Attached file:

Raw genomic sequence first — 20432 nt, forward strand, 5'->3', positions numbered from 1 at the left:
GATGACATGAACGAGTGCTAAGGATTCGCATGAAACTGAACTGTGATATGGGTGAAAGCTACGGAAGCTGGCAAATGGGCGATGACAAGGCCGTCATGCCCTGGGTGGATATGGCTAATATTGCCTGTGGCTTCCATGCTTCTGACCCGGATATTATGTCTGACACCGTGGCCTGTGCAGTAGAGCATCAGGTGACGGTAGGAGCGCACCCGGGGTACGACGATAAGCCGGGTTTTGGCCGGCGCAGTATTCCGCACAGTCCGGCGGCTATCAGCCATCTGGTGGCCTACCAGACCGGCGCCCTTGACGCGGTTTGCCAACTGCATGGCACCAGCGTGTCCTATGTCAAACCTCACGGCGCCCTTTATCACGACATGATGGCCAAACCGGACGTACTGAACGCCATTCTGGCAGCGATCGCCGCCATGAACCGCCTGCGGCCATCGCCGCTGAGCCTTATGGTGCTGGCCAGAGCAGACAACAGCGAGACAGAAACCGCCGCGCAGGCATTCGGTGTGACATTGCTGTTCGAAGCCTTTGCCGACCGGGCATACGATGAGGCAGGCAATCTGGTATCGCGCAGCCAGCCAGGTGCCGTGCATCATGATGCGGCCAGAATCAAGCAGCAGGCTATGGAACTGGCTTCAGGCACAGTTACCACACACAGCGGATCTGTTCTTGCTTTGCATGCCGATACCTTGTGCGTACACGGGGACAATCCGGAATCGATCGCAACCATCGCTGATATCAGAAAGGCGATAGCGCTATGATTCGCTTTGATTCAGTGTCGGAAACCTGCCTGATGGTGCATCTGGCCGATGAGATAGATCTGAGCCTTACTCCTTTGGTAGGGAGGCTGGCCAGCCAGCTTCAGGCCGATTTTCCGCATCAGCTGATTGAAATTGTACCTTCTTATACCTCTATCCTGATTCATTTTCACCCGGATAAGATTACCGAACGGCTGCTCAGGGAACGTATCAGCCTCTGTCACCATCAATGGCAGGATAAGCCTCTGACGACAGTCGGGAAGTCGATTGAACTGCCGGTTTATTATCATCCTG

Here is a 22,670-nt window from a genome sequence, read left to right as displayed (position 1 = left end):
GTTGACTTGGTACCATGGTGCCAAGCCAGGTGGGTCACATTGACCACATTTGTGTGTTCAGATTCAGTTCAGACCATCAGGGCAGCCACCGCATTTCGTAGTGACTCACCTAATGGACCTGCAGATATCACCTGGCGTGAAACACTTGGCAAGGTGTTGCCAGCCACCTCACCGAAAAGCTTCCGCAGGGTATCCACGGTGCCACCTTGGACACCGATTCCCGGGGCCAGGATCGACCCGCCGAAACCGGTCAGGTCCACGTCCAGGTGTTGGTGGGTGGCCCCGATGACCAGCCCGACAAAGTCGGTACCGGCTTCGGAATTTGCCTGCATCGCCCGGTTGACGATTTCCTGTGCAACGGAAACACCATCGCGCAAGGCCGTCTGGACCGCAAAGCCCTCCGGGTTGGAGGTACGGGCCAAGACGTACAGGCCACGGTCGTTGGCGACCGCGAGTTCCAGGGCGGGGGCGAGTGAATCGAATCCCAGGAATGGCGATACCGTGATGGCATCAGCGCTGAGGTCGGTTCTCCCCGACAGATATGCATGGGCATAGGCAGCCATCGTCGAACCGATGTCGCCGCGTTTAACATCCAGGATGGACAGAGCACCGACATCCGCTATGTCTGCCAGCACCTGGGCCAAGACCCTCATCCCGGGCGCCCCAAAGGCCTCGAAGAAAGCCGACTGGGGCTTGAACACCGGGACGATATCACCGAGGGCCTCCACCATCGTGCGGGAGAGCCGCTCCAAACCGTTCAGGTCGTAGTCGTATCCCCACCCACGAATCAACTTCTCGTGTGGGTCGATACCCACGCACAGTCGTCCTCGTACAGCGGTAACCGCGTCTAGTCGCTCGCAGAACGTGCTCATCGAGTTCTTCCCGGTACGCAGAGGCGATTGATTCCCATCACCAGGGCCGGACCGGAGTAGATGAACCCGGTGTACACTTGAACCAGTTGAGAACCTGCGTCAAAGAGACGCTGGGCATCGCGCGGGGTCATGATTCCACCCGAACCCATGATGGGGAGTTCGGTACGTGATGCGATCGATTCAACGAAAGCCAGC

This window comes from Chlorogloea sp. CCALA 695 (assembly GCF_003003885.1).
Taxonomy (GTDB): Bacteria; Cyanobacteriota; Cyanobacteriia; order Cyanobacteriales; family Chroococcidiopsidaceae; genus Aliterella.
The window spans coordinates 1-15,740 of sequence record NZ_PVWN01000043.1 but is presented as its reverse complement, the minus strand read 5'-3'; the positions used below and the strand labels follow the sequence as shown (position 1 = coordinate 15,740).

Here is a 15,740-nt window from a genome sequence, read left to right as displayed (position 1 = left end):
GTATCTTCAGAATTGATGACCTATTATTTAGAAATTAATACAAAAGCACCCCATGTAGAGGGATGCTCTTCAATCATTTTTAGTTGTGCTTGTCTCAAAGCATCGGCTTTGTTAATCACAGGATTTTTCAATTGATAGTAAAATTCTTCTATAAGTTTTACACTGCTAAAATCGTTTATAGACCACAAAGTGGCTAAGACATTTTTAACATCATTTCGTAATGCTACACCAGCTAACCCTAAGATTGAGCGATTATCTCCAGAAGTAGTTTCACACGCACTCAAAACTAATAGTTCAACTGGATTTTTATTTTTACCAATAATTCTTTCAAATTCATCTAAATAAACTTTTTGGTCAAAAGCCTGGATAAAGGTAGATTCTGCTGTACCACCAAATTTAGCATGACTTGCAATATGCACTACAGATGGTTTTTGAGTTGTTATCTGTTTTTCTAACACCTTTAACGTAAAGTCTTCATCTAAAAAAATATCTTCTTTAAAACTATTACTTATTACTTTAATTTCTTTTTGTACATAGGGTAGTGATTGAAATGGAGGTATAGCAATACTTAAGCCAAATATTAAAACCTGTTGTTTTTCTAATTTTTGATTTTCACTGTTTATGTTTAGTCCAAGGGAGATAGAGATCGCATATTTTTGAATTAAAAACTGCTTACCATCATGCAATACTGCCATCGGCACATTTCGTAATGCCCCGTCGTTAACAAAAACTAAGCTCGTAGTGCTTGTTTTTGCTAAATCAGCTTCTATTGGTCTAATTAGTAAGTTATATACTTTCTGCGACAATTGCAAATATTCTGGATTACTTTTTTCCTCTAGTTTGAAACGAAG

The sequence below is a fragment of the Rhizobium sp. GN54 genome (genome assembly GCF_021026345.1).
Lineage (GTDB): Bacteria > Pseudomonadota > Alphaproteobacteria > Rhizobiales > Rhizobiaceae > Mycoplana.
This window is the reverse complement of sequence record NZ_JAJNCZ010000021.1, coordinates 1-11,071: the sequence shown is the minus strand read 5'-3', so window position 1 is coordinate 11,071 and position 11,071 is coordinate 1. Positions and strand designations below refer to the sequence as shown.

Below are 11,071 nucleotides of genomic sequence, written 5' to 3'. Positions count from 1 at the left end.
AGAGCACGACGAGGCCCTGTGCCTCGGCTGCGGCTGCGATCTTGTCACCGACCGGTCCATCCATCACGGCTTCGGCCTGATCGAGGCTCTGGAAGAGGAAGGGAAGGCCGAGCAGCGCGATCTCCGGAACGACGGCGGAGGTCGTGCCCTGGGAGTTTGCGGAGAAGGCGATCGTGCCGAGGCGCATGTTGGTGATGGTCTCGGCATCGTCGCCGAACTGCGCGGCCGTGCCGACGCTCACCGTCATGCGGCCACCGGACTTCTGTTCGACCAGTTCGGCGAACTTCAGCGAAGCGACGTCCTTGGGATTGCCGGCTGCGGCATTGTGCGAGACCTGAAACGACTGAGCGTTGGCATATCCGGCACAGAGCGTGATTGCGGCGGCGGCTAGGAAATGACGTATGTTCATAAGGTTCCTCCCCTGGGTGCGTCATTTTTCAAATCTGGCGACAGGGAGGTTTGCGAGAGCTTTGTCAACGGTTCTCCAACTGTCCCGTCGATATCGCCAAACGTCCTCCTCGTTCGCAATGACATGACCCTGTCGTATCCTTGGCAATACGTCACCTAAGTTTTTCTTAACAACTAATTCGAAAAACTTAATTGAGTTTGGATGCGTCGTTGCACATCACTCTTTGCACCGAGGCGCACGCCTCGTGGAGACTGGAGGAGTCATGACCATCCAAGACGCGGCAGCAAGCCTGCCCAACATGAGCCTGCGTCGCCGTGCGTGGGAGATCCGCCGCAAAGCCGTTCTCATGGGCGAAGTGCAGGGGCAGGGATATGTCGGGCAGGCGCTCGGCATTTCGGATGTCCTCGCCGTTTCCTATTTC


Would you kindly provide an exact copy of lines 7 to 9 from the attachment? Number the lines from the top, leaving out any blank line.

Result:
The window spans coordinates 1-15,740 of sequence record NZ_PVWN01000043.1 but is presented as its reverse complement, the minus strand read 5'-3'; the positions used below and the strand labels follow the sequence as shown (position 1 = coordinate 15,740).

Here is a 15,740-nt window from a genome sequence, read left to right as displayed (position 1 = left end):
GTATCTTCAGAATTGATGACCTATTATTTAGAAATTAATACAAAAGCACCCCATGTAGAGGGATGCTCTTCAATCATTTTTAGTTGTGCTTGTCTCAAAGCATCGGCTTTGTTAATCACAGGATTTTTCAATTGATAGTAAAATTCTTCTATAAGTTTTACACTGCTAAAATCGTTTATAGACCACAAAGTGGCTAAGACATTTTTAACATCATTTCGTAATGCTACACCAGCTAACCCTAAGATTGAGCGATTATCTCCAGAAGTAGTTTCACACGCACTCAAAACTAATAGTTCAACTGGATTTTTATTTTTACCAATAATTCTTTCAAATTCATCTAAATAAACTTTTTGGTCAAAAGCCTGGATAAAGGTAGATTCTGCTGTACCACCAAATTTAGCATGACTTGCAATATGCACTACAGATGGTTTTTGAGTTGTTATCTGTTTTTCTAACACCTTTAACGTAAAGTCTTCATCTAAAAAAATATCTTCTTTAAAACTATTACTTATTACTTTAATTTCTTTTTGTACATAGGGTAGTGATTGAAATGGAGGTATAGCAATACTTAAGCCAAATATTAAAACCTGTTGTTTTTCTAATTTTTGATTTTCACTGTTTATGTTTAGTCCAAGGGAGATAGAGATCGCATATTTTTGAATTAAAAACTGCTTACCATCATGCAATACTGCCATCGGCACATTTCGTAATGCCCCGTCGTTAACAAAAACTAAGCTCGTAGTGCTTGTTTTTGCTAAATCAGCTTCTATTGGTCTAATTAGTAAGTTATATACTTTCTGCGACAATTGCAAATATTCTGGATTACTTTTTTCCTCTAGTTTGAAACGAAG